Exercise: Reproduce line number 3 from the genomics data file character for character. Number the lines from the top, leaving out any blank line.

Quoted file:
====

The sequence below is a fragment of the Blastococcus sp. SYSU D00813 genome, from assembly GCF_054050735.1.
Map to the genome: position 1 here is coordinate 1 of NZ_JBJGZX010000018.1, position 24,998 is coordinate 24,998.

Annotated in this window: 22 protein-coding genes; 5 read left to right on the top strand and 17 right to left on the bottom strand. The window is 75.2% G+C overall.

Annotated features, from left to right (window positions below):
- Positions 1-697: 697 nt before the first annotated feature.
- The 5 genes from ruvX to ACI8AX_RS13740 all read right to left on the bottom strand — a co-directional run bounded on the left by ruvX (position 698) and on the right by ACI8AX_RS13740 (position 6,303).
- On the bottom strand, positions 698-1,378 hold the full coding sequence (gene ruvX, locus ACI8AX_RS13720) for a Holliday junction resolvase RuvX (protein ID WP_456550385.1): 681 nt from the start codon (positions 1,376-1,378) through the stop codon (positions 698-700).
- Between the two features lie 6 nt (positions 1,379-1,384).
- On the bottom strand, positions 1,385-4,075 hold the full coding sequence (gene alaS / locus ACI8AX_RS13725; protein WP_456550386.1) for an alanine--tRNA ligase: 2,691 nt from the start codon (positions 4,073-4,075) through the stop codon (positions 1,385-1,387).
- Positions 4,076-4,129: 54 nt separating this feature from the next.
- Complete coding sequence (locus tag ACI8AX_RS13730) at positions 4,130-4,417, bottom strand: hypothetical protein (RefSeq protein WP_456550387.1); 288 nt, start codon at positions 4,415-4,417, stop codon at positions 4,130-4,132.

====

Annotated in this window: 22 protein-coding genes; 5 read left to right on the top strand and 17 right to left on the bottom strand. The window is 75.2% G+C overall.